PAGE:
The Guardian – review of The House on Paradise Street
Posted on 31 MAR 2012, by Catherine Taylor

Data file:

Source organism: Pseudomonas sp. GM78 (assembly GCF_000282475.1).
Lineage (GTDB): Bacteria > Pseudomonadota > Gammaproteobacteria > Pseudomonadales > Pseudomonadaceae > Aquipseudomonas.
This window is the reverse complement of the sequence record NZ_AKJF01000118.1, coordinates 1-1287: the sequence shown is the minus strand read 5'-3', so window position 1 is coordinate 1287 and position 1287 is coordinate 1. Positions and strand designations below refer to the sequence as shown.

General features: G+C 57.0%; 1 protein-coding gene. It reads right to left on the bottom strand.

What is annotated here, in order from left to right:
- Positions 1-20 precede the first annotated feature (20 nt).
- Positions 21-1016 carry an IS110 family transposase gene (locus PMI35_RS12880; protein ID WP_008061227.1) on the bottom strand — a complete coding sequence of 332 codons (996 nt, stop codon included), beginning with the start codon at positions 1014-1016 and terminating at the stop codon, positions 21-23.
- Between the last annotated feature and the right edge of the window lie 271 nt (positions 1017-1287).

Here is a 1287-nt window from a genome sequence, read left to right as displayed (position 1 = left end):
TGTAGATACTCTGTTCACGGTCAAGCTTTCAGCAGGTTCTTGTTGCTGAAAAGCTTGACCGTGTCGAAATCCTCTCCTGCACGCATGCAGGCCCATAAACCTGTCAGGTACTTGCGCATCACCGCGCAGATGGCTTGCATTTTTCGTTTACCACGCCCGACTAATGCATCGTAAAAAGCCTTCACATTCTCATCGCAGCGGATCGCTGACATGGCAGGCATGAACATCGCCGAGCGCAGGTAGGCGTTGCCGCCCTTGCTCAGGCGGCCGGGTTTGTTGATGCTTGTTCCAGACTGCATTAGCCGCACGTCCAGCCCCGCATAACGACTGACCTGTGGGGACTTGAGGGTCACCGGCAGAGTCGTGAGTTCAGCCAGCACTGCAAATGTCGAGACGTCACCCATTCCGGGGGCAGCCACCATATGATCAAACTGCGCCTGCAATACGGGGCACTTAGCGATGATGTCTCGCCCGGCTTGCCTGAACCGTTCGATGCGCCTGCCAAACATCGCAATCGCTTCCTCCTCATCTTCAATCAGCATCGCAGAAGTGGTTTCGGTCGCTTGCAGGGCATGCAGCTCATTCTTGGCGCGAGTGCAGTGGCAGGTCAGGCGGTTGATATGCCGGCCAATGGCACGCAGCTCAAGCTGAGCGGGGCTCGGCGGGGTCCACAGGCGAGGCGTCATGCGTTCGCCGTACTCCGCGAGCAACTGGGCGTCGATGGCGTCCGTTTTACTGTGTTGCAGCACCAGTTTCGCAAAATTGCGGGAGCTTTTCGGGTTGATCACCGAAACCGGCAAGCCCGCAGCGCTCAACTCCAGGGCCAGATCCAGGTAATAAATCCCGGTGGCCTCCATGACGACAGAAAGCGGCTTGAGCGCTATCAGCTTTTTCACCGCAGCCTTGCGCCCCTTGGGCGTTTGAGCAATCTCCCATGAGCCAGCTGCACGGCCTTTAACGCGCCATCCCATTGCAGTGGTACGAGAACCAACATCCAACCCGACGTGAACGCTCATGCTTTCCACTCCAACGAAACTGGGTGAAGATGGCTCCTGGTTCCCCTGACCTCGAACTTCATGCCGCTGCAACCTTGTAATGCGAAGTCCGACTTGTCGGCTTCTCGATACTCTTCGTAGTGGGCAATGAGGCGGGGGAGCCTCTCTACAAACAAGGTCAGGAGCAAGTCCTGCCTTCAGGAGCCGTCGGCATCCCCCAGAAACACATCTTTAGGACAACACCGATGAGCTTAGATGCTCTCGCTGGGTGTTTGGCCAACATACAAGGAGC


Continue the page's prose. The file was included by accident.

Zinovieff’s intense, multi-generational story covers 70 years of Greek history. When charismatic journalist Nikitas Perifanis dies suddenly, his third wife, English Maud, is bewildered by the circumstances. The answer lies in the complex relationships and conflicted alliances within the high-ranking Perifanis family, stretching back to the German occupation of the second world war and subsequent civil war. Nikitas had been born in prison to Antigone, rebel and partisan fighter. When she defected to Russia, Nikitas was raised by his aunt and her brutal husband, an alleged collaborator. Now the participants are old or deceased, but with Antigone’s return to Athens for the first time in more than 50 years, the revolutionary baton passes to Nikitas’s children, as Greece suffers again in violent protest and fiscal meltdown. Despite too many threads, this is a fiercely absorbing, passionate book.